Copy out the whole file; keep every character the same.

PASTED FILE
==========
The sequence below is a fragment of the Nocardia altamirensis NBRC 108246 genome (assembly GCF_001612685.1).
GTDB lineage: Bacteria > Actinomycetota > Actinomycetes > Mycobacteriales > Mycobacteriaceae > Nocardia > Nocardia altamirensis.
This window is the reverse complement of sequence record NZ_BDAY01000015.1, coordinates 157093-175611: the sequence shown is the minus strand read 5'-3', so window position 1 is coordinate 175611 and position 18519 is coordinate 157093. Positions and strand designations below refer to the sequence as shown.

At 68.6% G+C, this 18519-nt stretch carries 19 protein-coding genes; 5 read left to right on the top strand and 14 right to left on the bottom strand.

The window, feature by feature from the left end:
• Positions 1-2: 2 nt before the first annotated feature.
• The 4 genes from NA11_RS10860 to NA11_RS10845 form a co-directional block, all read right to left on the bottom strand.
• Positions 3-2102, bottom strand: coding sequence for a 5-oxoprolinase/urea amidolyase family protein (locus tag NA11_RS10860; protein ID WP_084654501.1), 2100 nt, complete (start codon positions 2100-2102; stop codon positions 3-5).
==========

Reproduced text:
The sequence below is a fragment of the Nocardia altamirensis NBRC 108246 genome (assembly GCF_001612685.1).
GTDB lineage: Bacteria > Actinomycetota > Actinomycetes > Mycobacteriales > Mycobacteriaceae > Nocardia > Nocardia altamirensis.
This window is the reverse complement of sequence record NZ_BDAY01000015.1, coordinates 157093-175611: the sequence shown is the minus strand read 5'-3', so window position 1 is coordinate 175611 and position 18519 is coordinate 157093. Positions and strand designations below refer to the sequence as shown.

At 68.6% G+C, this 18519-nt stretch carries 19 protein-coding genes; 5 read left to right on the top strand and 14 right to left on the bottom strand.

The window, feature by feature from the left end:
• Positions 1-2: 2 nt before the first annotated feature.
• The 4 genes from NA11_RS10860 to NA11_RS10845 form a co-directional block, all read right to left on the bottom strand.
• Positions 3-2102, bottom strand: coding sequence for a 5-oxoprolinase/urea amidolyase family protein (locus tag NA11_RS10860; protein ID WP_084654501.1), 2100 nt, complete (start codon positions 2100-2102; stop codon positions 3-5).